[32:24]  174 sn The verb translated “wrestled” (וַיֵּאָבֵק, vayyeaveq) sounds in Hebrew like the names “Jacob” (יַעֲקֹב, yaaqov) and “Jabbok” (יַבֹּק, yabboq). In this way the narrator links the setting, the main action, and the main participant together in the mind of the reader or hearer.

[32:24]  175 tn Heb “until the rising of the dawn.”

[32:25]  176 tn Heb “he”; the referent (the man) has been specified in the translation for clarity.

[32:25]  177 tn Heb “him”; the referent (Jacob) has been specified in the translation for clarity.

[32:25]  178 tn Or “injured”; traditionally “touched.” The Hebrew verb translated “struck” has the primary meanings “to touch; to reach; to strike.” It can, however, carry the connotation “to harm; to molest; to injure.” God’s “touch” cripples Jacob – it would be comparable to a devastating blow.

[32:26]  179 tn Heb “he”; the referent (the man) has been specified in the translation for clarity.

[32:26]  180 tn Heb “dawn has arisen.”

[32:26]  181 tn Heb “and he said, ‘I will not let you go.’” The referent of the pronoun “he” (Jacob) has been specified for clarity, and the order of the introductory clause and the direct discourse has been rearranged in the translation for stylistic reasons.

[32:26]  182 sn Jacob wrestled with a man thinking him to be a mere man, and on that basis was equal to the task. But when it had gone on long enough, the night visitor touched Jacob and crippled him. Jacob’s request for a blessing can only mean that he now knew that his opponent was supernatural. Contrary to many allegorical interpretations of the passage that make fighting equivalent to prayer, this passage shows that Jacob stopped fighting, and then asked for a blessing.

[32:27]  183 tn Heb “and he said to him.” The referent of the pronoun “he” (the man who wrestled with Jacob) has been specified in the translation for clarity.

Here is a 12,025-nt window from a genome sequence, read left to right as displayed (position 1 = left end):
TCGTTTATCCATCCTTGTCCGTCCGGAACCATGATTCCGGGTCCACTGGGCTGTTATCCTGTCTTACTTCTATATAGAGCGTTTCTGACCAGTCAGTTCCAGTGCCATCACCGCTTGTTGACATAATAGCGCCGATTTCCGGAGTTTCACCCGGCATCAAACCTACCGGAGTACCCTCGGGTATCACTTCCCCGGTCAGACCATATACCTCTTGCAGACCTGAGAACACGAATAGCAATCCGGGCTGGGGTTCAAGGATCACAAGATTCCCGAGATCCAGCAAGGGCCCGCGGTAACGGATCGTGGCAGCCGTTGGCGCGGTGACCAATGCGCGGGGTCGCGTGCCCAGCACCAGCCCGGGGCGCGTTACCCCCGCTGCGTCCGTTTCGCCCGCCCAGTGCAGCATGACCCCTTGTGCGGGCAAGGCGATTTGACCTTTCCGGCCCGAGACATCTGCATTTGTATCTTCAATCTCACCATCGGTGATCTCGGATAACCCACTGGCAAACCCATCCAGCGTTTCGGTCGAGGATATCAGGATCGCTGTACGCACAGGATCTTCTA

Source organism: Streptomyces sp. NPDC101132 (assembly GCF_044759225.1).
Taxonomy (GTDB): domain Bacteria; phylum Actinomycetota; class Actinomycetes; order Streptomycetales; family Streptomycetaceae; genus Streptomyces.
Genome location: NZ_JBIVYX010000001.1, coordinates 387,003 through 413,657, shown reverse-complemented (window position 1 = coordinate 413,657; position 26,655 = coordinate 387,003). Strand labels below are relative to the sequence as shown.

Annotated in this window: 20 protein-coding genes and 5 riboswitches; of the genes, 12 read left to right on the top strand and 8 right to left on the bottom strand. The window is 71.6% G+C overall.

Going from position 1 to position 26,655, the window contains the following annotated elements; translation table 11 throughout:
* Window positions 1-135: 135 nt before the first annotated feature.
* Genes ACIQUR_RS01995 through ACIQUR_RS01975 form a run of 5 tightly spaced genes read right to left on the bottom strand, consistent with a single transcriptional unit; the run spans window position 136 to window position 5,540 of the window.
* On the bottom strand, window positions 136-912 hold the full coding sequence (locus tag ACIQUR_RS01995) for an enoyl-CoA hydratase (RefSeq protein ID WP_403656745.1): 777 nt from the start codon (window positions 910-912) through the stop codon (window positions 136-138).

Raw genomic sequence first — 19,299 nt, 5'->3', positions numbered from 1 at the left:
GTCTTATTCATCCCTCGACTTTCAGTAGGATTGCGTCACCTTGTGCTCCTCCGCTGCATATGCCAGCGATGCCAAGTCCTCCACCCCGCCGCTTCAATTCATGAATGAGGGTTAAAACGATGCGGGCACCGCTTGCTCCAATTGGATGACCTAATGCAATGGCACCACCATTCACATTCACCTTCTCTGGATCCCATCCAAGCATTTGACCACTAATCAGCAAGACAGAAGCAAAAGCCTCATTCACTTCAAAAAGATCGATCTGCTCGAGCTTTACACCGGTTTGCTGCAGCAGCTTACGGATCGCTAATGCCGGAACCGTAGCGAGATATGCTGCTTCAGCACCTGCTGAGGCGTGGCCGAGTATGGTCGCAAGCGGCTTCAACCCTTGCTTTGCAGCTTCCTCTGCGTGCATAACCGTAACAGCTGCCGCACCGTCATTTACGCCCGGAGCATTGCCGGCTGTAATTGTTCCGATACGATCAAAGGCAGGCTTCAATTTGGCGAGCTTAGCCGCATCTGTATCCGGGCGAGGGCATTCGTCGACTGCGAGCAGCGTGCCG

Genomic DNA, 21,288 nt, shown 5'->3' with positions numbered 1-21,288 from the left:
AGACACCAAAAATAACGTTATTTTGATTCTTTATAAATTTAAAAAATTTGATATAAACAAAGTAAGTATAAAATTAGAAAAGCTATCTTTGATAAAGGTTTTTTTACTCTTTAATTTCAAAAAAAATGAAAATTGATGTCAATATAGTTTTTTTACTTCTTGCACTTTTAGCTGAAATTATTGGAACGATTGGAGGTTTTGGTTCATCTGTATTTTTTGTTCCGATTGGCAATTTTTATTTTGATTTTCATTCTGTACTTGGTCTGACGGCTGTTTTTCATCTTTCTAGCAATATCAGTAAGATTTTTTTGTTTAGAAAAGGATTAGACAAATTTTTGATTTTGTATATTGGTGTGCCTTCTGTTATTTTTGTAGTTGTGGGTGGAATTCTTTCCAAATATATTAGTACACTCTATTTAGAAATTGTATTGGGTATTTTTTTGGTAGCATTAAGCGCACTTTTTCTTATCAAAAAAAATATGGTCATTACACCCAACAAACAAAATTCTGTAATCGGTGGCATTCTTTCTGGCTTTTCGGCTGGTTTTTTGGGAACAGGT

[32:27]  184 sn What is your name? The question is rhetorical, since the Lord obviously knew Jacob’s identity. But since the Lord is going to change Jacob’s name, this question is designed to bring focus Jacob’s attention on all that his name had come to signify.

[32:28]  185 tn Heb “and he said.” The referent of the pronoun “he” (the man who wrestled with Jacob) has been specified for clarity, and the order of the introductory clause and the direct discourse has been rearranged in the translation for stylistic reasons.

[32:28]  186 sn The name Israel is a common construction, using a verb with a theophoric element (אֵל, ’el) that usually indicates the subject of the verb. Here it means “God fights.” This name will replace the name Jacob; it will be both a promise and a call for faith. In essence, the Lord was saying that Jacob would have victory and receive the promises because God would fight for him.

[32:28]  187 sn You have fought. The explanation of the name Israel includes a sound play. In Hebrew the verb translated “you have fought” (שָׂרִיתָ, sarita) sounds like the name “Israel” (יִשְׂרָאֵל, yisrael ), meaning “God fights” (although some interpret the meaning as “he fights [with] God”). The name would evoke the memory of the fight and what it meant. A. Dillmann says that ever after this the name would tell the Israelites that, when Jacob contended successfully with God, he won the battle with man (Genesis, 2:279). To be successful with God meant that he had to be crippled in his own self-sufficiency (A. P. Ross, “Jacob at the Jabboq, Israel at Peniel,” BSac 142 [1985]: 51-62).

[32:29]  188 sn Tell me your name. In primitive thought to know the name of a deity or supernatural being would enable one to use it for magical manipulation or power (A. S. Herbert, Genesis 12-50 [TBC], 108). For a thorough structural analysis of the passage discussing the plays on the names and the request of Jacob, see R. Barthes, “The Struggle with the Angel: Textual Analysis of Genesis 32:23-33,” Structural Analysis and Biblical Exegesis (PTMS), 21-33.